October 2013

Is the E-Waste Problem Getting Worse?

Is the E-Waste Problem Getting Worse?

By Cindy Miller 

The answer to the question posed in the title of this article, “Is the e-waste problem getting worse?” is yes…and no. Yes, because in many parts of the world—including here in the United States—the adoption of responsible e-waste recycling practices is outpaced by the adoption among consumers and businesses of more and more electronics with shorter and shorter lifespans. The answer is also no, because governments and environmental organizations that recognize the rapidly accumulating piles of hazardous e-waste worldwide as a global crisis are taking steps to impose stricter regulations on the disposal of e-waste.  Standards have been established to encourage businesses and individuals to choose responsible electronics recyclers for the disposal of their e-waste.

Why is e-waste a problem?

E-waste—electronic equipment like computers, televisions, and mobile devices that have reached the end of their lifecycle—poses a threat to the environment and human health and safety largely because of the toxins it contains. According to e-waste watchdog the Basel Action Network, creator of the e-Stewards standard for electronics recycling, the toxins contained in e-waste include mercury, lead, cadmium, arsenic, beryllium, and brominated flame retardants. Because many of these toxins can never completely be broken down, they can seep into the environment and the food and water supply if handled improperly, causing cancer, reproductive disorders, endocrine disruption, and other human health problems, BAN says.

Sadly, that is just what is happening for the bulk of e-waste worldwide. Here in the United States, experts estimate that only about 10 to 20 percent of electronics are recycled properly. The rest might end up in landfills or incinerators (releasing the toxic chemicals into the air). Many so-called recyclers—up to 80 percent, according to the Basel Action Network—export electronic equipment to less developed nations for processing because it is much more profitable than processing it domestically. “Once there, primitive technologies such as open air burning and riverside acid baths are used to extract a few materials,” says BAN on its e-Stewards website.

Why is the e-waste problem getting worse?

The relatively recent transition from mass use of CRT (cathode ray tubes) televisions and monitors to LCD displays is just one of the contributors to the escalation of the e-waste issues. Because CRTs are no longer in demand, there is a huge stockpile of leaded glass that can no longer be repurposed. Instead, expensive and difficult processes must be employed to remove lead from these glass screens and turn it into harmless substances like construction material. Because this process is expensive with little market for the end product, there is little incentive for more glass processing smelters to open. In fact, there are only four facilities in the entire United States that can properly process CRTs.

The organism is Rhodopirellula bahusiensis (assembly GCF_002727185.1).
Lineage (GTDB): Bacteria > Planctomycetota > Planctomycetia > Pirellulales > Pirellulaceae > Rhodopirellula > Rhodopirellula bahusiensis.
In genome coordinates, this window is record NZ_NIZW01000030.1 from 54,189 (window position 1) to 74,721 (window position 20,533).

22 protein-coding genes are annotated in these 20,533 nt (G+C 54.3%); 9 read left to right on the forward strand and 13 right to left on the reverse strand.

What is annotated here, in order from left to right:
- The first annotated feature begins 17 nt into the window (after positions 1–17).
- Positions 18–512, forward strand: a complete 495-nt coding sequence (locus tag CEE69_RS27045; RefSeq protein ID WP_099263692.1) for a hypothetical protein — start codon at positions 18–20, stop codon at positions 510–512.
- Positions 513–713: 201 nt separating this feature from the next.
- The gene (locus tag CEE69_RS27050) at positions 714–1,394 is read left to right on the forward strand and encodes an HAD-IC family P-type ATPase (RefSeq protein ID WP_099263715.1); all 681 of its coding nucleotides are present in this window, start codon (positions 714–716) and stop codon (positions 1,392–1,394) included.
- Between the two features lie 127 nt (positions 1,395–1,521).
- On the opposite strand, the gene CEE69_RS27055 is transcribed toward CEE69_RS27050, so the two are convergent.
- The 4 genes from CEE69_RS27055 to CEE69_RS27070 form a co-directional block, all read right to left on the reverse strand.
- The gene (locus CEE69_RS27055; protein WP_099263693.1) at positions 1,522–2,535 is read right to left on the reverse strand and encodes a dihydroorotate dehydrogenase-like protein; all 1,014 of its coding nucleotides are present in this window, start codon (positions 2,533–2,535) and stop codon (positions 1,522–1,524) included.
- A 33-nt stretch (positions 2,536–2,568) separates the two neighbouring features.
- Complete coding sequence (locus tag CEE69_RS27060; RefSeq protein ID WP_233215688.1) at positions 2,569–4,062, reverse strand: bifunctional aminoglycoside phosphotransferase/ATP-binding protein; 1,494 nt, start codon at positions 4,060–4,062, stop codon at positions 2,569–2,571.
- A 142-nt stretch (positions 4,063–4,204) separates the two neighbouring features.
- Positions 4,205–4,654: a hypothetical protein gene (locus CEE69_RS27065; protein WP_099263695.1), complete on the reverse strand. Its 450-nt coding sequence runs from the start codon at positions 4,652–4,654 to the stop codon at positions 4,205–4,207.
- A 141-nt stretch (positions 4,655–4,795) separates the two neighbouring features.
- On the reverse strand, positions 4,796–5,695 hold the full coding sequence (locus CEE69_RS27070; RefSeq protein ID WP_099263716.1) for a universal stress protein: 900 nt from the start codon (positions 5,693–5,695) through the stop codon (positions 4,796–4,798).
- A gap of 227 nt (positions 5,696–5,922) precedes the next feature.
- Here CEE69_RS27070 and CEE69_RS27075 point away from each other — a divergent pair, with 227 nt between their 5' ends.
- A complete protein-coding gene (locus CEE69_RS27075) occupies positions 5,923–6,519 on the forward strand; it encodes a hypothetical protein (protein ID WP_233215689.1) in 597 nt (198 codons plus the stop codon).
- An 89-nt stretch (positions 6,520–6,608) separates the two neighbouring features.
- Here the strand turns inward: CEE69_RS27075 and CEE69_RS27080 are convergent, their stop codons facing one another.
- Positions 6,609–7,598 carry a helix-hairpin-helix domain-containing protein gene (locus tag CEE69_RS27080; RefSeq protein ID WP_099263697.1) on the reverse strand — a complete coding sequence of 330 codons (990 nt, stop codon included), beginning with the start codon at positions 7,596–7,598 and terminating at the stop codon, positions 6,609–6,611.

Globally, skyrocketing adoption of electronics in developing nations like India is another reason e-waste is expected to increase exponentially over the next several years. Some sources estimate that the e-waste output of countries like India will increase by a factor of up to 18 in the next decade. This rapid growth is not matched by the development of the electronic recycling industry in these nations. There is little incentive or infrastructure for this kind of industry to grow in developing nations. Though some large commercial smelting facilities and other electronics recycling programs exist, a large amount of electronic equipment in developing nations is simply broken down by hand and burned, melted, or dissolved by unskilled laborers.

On its e-Stewards website, “What’s driving the e-waste crisis?” the Basel Action Network lists eight additional reasons the e-waste problem is getting worse.

How is the e-waste problem improving?

While improper e-waste disposal remains a growing problem in the United States, lawmakers are beginning to recognize the severity of the situation and passing legislation to combat it. This July, Colorado became the 20th state in the U.S. to ban the disposal of electronics in a landfill.

Meanwhile, more and more businesses and individuals are beginning to rely on standards like e-Stewards to ensure their electronic waste isn’t contributing to the mounting crisis. For businesses, especially, which have compliance obligations and data security concerns as well as their own environmental and workplace safety policies, certification by e-Stewards, or the other industry certification, R2/RIOS, is increasingly a requirement for electronics recycling partners.  By using certified recyclers, businesses and consumers help to reduce the problems of e-waste in environment.

 

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